Ms. Williams makes some very excellent points. The fact that researchers are so narrow minded is disturbing. Chronic Lyme is a completely different animal & for the researchers to suggest that antibiotics are the cure all is absurd & ignorant. Using a sleep tracker, we have always referred to horrible sleep as the disease having a party because it knows it has a chance to disrupt your treatment plans. A Chronic Lyme patient goes through different cycles of the disease based off of the fact that the disease adjusts to what the patient is doing to combat it. Every aspect of a chronic Lyme patient’s day impacts the disease. When you adjust, the disease does it’s best to counteract it. It goes through phases & when you figure one part out, it switches tactics. That is why the patient has to evolve & outmaneuver the disease. If there are not long-term studies of chronic Lyme patients, no progress will be made when it comes to understanding what is truly going on inside the chronic Lyme patient’s body.
It must be stressed continually that each case is completely unique.
Any and all studies have some value, unfortunately for many many patients, all the info is simply overwhelming because we are so depleted in so many ways.
It’s incredibly taxing. 💚
I completed 35 Hyperbaric Oxygen Therapy sessions with infrared and I noticed that I slept a whole lot better. Because of this I am seriously thinking about purchasing a hyperbaric oxygen therapy chamber to use at home.
Um…Dr. Cameron…I find this article to be tremendously confusing as a piece indicating by its title that it is about sleep problems in Post Treatment Lyme disease patients. I have had Lyme disease for 15 years and I still do not sleep. I have never met a person whom you described as an “ideally treated” Lyme disease patient. I know possibly hundreds of people who are in the group you excluded from your article. What we have is called CHRONIC LYME DISEASE and that is what everyone who is sick and suffering with Lyme disease that I have ever known, or known of, has. We are the ones who are in the undeclared epidemic in this country. We cannot sleep either, only our insomnia has lasted 15, 20 years. I recognized immediately that Johns Hopkins’ labels on this disease appear to follow the Infectious Diseases Society of America’s (IDSA) characterizations of the disease. I, therefore, would not be seeking treatment from Johns Hopkins for Lyme disease. I am “post treatment.” My treatment was received four years after becoming ill, five months after finally being diagnosed and just prior to my dying from never being diagnosed by by a platoon of doctors. I recall no tick bite. My treatment was four months of IV antibiotics 700 miles from my home and, but for that treatment, I would be dead. You state that consideration was given to patients like me in a previous article. I AM Lyme disease as it exists in millions in this country right at this moment. I am in despair after reading this article. It is evident that the misinformation and denial of the truth about this disease continues. How much public money has gone to Johns Hopkins for Lyme disease?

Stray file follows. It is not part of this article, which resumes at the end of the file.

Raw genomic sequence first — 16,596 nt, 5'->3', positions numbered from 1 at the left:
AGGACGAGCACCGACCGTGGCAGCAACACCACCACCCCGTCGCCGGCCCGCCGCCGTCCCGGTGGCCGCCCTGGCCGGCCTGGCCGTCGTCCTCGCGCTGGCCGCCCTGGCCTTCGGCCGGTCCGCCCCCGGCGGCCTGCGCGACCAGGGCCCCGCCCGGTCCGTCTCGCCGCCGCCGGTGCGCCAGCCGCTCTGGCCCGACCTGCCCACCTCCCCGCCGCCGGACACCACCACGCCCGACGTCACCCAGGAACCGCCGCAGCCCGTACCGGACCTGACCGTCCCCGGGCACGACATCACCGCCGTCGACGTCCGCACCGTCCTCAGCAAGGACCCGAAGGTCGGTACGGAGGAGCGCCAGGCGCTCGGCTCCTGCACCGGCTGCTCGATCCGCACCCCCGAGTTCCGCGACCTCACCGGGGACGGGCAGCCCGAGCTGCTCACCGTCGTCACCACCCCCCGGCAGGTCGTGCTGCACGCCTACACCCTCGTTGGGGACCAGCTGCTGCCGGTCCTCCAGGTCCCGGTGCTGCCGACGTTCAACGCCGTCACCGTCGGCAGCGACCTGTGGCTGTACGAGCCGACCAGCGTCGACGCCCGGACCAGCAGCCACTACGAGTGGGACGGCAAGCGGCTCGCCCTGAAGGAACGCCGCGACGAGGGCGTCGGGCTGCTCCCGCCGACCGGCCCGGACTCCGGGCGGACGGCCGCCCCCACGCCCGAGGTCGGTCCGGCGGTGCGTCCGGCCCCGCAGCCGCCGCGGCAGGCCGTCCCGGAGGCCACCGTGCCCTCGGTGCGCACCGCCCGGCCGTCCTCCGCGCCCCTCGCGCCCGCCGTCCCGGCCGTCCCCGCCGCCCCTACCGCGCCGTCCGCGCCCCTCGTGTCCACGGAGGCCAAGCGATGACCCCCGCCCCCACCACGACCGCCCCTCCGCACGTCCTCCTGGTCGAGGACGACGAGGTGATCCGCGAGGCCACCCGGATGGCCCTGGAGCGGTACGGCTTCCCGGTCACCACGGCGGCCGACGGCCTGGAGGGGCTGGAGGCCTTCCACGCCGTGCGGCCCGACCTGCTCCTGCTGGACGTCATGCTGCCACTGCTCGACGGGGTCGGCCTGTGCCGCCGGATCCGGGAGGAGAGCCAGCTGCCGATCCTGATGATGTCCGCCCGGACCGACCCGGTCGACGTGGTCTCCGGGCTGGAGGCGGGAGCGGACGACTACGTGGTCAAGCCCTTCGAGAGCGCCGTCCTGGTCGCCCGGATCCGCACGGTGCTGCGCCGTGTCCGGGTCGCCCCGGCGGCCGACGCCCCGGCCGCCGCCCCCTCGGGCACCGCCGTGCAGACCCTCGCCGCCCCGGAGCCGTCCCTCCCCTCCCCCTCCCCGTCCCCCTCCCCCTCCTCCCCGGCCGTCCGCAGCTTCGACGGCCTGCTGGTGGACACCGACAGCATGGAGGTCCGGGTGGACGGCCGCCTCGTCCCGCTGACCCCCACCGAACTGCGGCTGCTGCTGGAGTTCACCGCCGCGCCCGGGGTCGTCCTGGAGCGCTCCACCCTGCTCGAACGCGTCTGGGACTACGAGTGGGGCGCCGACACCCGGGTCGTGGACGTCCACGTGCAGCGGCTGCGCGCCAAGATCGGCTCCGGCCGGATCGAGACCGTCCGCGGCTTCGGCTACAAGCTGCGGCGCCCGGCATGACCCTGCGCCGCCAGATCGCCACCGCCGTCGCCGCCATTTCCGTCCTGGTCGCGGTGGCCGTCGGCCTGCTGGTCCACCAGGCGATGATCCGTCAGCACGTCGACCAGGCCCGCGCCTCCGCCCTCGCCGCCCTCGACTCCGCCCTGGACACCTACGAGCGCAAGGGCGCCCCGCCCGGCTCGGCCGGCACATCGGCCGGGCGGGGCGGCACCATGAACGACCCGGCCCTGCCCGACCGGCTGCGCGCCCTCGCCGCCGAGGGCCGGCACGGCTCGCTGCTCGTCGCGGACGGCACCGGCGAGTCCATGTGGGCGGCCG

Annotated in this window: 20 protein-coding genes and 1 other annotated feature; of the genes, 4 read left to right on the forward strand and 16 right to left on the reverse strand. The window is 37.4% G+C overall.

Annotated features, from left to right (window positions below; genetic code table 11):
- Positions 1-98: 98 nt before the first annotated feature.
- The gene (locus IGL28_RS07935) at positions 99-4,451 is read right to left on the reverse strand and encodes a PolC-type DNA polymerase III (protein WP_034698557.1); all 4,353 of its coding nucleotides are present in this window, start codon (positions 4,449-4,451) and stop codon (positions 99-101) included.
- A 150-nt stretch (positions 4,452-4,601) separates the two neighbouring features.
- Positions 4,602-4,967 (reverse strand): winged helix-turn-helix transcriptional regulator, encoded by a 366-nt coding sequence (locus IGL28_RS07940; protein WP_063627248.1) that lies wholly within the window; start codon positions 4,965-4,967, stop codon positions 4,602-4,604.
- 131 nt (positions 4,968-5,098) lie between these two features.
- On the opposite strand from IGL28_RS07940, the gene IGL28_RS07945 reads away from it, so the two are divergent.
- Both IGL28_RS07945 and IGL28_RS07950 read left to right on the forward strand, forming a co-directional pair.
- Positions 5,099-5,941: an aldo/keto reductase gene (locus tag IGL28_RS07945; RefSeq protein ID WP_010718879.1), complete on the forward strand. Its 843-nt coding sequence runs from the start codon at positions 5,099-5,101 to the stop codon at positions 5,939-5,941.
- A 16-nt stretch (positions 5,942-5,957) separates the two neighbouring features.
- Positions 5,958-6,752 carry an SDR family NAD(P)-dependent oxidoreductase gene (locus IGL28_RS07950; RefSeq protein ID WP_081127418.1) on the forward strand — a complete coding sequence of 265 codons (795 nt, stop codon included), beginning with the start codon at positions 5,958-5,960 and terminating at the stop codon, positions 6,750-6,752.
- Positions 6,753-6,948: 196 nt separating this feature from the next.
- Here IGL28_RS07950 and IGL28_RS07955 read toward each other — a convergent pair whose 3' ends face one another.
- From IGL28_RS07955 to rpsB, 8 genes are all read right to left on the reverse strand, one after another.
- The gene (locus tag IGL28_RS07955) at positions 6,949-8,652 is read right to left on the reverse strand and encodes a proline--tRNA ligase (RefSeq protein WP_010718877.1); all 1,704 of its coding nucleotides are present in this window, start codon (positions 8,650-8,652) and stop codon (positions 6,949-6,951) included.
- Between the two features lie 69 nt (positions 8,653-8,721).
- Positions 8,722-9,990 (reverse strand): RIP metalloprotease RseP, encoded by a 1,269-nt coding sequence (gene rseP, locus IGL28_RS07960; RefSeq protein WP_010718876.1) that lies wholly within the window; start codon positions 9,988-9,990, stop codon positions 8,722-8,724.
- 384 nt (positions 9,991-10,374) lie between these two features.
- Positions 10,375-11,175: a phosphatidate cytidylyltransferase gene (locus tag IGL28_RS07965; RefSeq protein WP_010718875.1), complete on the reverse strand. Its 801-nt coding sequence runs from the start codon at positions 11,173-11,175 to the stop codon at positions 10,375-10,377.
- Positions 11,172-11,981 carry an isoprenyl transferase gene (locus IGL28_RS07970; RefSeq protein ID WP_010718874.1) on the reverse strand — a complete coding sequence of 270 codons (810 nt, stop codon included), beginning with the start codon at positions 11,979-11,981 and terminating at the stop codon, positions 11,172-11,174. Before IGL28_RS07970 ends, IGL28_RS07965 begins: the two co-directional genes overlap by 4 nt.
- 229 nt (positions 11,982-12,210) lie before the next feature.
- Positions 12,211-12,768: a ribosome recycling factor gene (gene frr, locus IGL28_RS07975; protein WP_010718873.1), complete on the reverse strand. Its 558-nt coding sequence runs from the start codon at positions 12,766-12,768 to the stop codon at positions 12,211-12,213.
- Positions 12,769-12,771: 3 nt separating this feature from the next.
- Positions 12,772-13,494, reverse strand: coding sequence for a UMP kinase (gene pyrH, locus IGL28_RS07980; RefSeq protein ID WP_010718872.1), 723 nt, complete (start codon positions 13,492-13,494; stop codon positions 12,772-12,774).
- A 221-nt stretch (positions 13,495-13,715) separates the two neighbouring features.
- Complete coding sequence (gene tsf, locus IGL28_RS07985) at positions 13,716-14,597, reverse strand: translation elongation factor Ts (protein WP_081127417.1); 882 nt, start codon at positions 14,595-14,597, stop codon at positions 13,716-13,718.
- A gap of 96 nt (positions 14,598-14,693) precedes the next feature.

Thanks for sharing your concern with the label “Post Treatment Lyme Disease Syndrome” “PTLDS” I have never liked the term since introduced by the Infectious Society of America (IDSA) in 2006. The term implies the the infection has cleared. I do not like the term “ideally treated” Lyme patient where consists of a single 3 week course of doxycycline. There are too many treatment failure, even among patients enrolled in the Hopkins trial.
I was not an author or researcher in the Hopkins study. I shared my review of the Hopkins study to offer some insight into the sleep issues I see in my patients.
Rebecca, I second what Dr. Cameron said. He has treated me twice for Lyme, and each time, treatment continued until a full month after all symptoms had disappeared. He uses a miraculous symptom rating scale, the likes of which I have never seen anywhere else, and it is global in nature, acknowledging the myriad symptoms that come with Lyme. He isn’t satisfied till the patient’s symptoms are gone. He’s an excellent Lyme doctor if you want your treatment to consist of antibiotics. The alternative remedies are approved of but left to the patient to undertake. Dr. Cameron does not at all minimize the Lyme patient’s ongoing suffering and cares very deeply that the physician continue working with the patient to reduce and eliminate suffering. I’m so sorry that your Lyme Disease was diagnosed so late in time relative to the onset of symptoms.
I suspect Dr. Cameron’s point in posting this article is not to endorse the Johns Hopkins’ view of Lyme diagnosis and treatment, but rather to highlight that one of the many very troubling symptoms of Lyme is inadequate sleep which can remain even after the customary and usual treatment. In fact, this article actually undermines the J.H. model because if the reader connects the dots, they should and would realize that treatment has perhaps been inadequate. (I am concerned as to why the J.H. doctors can’t connect the dots on this when it’s staring them in the face!) Rest assured, Dr. Cameron’s model for Lyme diagnosis and treatment is not identical to the J.H. model. However, the research emerging from all varied sources can be helpful. This research can add to the symptom set that typical doctors ask about when their patients come in stating they may have Lyme Disease. Usually, “poor sleep” isn’t something they ask about (but it’s on Dr. Cameron’s symptom severity scale). I feel he’s publishing helpful information with this article. He cannot misrepresent what the researchers actually said.